They come home with a blue ribbon for Best in Show, but without Hecate, a glossy all-black hen that Mum sold to a breeder from the Arabian peninsula. Selling and trading is the other reason for bringing seven or eight hippogriffs to shows like this, despite the hassle, the sleeplessness, and the what-did-I-forget misery of travel. In addition to gold, they’re promised the first of Hecate’s issue, and Newt’s looking forward to it. It’s strange to be old enough that the very first hippogriffs he helped hatch are having clutches of their own.
At the boat terminal, they wait to be taken with all their luggage back across the channel. Abel and Odin are all but asleep on top of their trunks, having already flown the rest of the showbreeds back. As they went, they checked on Mr Zemberforth, who’s been managing the farm while they’re gone.
But that leaves the hippogriffs who can’t be flown: Fishes Swim Lightly, their first hen from the new flightless breed favored by what Mum calls the “lily-livered” (who if they’re so scared of flying hippogriffs should just bloody well stick to horses and save everyone else the indignity,) and Nettles, who’s never been flown, led, or directed in his entire life. They’re belled and hooded to keep them from making eye contact or from pulling out their feathers from stress, and Newt finds himself humming to them mindlessly outside their trailer hitches as he freshens up the Muggle-repelling Don’t Notice Me Charms.
Their ship is late. Adin, Odin, and Leta attract too much attention in a Muggle crowd — Abel and Odin for their age and Leta for her arm — so Newt leaves them with the hippogriffs, and goes to find his mother.
She’s sitting on a bench by the dock, wearing her second-best galoshes with her elbows braced on her knees, twirling a sable feather as long as her forearm. It’s one of Hecate’s. Mum has kept a flight pinion from every hippogriff she’s ever raised, wrapped in Mrs San-Witch’s Extra-Strength Magic Tissue to keep them from getting shabby and tucked in a drawer in the workshed.
She sees Newt approaching and leans back, briskly whisking the feather out of sight.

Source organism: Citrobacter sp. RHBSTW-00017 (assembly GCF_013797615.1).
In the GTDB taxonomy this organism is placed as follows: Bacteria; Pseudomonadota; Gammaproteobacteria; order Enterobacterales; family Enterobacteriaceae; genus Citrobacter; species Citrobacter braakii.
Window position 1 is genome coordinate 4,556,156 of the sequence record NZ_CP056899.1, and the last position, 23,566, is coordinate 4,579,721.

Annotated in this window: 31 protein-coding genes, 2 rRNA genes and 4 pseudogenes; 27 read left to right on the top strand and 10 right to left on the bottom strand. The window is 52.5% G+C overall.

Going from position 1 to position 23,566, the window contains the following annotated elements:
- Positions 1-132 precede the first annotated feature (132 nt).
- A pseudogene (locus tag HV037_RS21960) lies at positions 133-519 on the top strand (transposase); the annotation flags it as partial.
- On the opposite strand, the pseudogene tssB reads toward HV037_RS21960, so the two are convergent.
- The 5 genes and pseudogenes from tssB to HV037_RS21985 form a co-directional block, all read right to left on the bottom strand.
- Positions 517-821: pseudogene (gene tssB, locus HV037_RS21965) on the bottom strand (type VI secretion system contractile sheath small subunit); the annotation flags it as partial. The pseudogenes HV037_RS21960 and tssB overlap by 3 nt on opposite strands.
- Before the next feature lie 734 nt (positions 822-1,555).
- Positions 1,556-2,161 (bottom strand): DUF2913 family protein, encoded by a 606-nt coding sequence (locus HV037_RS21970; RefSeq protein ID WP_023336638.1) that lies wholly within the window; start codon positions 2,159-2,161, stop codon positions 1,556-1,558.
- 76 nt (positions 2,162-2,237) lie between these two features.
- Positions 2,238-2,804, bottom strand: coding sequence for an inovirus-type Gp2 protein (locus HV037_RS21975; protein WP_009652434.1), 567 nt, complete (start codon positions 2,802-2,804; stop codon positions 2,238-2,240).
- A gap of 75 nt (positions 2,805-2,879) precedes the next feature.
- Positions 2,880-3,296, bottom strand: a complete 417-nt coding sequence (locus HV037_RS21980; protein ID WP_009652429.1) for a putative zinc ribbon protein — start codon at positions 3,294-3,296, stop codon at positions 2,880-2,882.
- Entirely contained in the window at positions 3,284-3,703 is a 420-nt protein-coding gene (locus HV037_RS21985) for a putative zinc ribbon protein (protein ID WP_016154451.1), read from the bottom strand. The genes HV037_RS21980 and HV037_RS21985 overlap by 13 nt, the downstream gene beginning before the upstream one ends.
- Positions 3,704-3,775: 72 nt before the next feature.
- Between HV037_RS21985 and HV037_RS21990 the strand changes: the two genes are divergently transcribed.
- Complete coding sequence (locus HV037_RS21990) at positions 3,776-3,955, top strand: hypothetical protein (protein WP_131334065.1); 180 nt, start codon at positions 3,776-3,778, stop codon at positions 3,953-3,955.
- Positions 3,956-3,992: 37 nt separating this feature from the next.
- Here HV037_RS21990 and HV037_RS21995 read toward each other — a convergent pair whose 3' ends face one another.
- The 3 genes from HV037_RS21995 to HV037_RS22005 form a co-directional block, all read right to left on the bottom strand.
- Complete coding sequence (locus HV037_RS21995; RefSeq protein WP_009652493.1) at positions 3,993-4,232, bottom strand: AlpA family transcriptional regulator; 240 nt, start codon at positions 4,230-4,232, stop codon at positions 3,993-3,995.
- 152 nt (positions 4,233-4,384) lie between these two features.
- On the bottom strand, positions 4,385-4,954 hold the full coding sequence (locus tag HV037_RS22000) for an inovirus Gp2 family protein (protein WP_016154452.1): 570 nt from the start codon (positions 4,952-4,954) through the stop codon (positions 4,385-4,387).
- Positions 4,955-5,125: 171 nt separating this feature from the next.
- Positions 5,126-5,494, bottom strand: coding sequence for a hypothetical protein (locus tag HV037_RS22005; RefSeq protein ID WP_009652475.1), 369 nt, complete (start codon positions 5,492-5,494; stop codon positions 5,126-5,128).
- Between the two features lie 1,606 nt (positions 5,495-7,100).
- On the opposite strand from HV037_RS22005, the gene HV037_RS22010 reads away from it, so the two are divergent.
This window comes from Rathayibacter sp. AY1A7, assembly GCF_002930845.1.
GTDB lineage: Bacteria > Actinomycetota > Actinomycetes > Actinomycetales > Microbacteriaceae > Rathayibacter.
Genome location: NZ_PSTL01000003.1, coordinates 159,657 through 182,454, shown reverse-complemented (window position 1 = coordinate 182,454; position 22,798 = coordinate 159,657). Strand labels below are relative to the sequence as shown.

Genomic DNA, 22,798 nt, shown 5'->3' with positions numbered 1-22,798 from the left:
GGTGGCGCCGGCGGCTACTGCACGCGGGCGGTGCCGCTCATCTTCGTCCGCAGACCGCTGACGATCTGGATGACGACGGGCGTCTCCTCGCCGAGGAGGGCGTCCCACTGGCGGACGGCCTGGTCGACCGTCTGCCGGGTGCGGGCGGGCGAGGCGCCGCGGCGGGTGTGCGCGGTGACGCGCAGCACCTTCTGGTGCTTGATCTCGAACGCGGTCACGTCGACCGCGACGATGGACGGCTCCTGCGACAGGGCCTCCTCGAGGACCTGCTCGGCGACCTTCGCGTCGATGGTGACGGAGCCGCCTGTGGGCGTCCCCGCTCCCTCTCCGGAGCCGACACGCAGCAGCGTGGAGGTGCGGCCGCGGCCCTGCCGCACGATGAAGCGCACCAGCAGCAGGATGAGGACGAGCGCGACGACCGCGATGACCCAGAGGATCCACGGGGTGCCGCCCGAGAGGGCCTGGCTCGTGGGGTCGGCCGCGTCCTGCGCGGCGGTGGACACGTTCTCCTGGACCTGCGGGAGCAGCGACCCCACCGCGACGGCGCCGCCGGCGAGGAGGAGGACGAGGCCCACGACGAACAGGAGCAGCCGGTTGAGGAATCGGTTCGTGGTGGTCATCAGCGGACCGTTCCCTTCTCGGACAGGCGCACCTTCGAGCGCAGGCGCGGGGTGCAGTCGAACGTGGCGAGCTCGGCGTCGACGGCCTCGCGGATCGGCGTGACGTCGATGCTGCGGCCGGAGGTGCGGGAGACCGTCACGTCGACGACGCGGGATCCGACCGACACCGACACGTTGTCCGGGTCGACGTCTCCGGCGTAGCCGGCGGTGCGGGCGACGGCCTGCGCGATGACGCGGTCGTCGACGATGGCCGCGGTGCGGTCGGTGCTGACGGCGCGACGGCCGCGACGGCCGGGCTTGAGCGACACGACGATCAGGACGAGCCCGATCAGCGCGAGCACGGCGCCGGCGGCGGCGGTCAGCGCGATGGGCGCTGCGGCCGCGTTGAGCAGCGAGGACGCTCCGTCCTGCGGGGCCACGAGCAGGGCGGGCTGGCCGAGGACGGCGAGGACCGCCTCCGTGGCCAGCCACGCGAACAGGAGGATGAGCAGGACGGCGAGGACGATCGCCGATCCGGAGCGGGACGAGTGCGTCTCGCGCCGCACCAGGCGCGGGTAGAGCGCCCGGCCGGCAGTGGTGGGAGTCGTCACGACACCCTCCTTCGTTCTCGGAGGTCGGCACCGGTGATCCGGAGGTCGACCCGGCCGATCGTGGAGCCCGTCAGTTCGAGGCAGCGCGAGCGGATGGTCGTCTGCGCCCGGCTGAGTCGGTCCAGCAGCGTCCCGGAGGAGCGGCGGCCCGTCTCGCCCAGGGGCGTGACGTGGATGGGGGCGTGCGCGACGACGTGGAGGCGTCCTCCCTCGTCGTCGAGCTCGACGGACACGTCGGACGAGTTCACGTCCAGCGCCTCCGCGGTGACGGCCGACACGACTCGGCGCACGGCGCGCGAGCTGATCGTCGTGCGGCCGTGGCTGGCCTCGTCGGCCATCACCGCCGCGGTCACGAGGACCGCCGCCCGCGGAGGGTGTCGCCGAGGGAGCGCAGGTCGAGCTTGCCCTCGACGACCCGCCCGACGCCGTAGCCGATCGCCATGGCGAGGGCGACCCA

“It’s the blasted ban, I suppose,” she grunts, pulling her braid forward to sit on her chest, thick as a link of sausages. Rivulets of silver cut through it.
“I suppose it would cause delays, yes,” Newt agrees, sitting down.
He tucks his gangly knees under his chin. You don’t have to be a part of the Muggle world to see that something’s going on, but the Ministry of Magic upholds its time-honored, thumb-twiddling tradition of sitting back and letting the Muggles sort out their own messes, no matter how many times the Seers warn them this Great War will crack a fissure in the very landscape of the world wizards are trying to live in. He doesn’t know it yet, but there’s a village close to Newt’s farm in Dorsetshire that, shortly after Britain joins the fighting, will lose every young man they have between the ages of eighteen and thirty in one fell swoop. A whole generation of boys, taken right out of the village tapestry like viscera hooked neatly out through the nose of a taxonomical specimen. Abel and Odin stand out, now — eyes follow them, wondering when they’ll be in uniform, a judgment Newt escapes by virtue of being spotty, pigeon-toed, and clearly on the cusp of puberty. Theseus, who took his NEWTs in June, couldn’t come with them to the show because he and his friends joined a Society for Young Activists. They’re doing something for Muggles in London, which is all very vague, but Mum says that’s how young activists tend to be.
The Muggle boats on the channel show no sign of sorting out their mess anytime soon, and after a long time sitting side-by-side in companionable silence, Mum heaves a sigh and reaches out.
Newt burrows into her shoulder. His mother rests her chin on top of his head, goes “ppfffblt” when she gets his flyaways in her mouth, and hugs him as he laughs.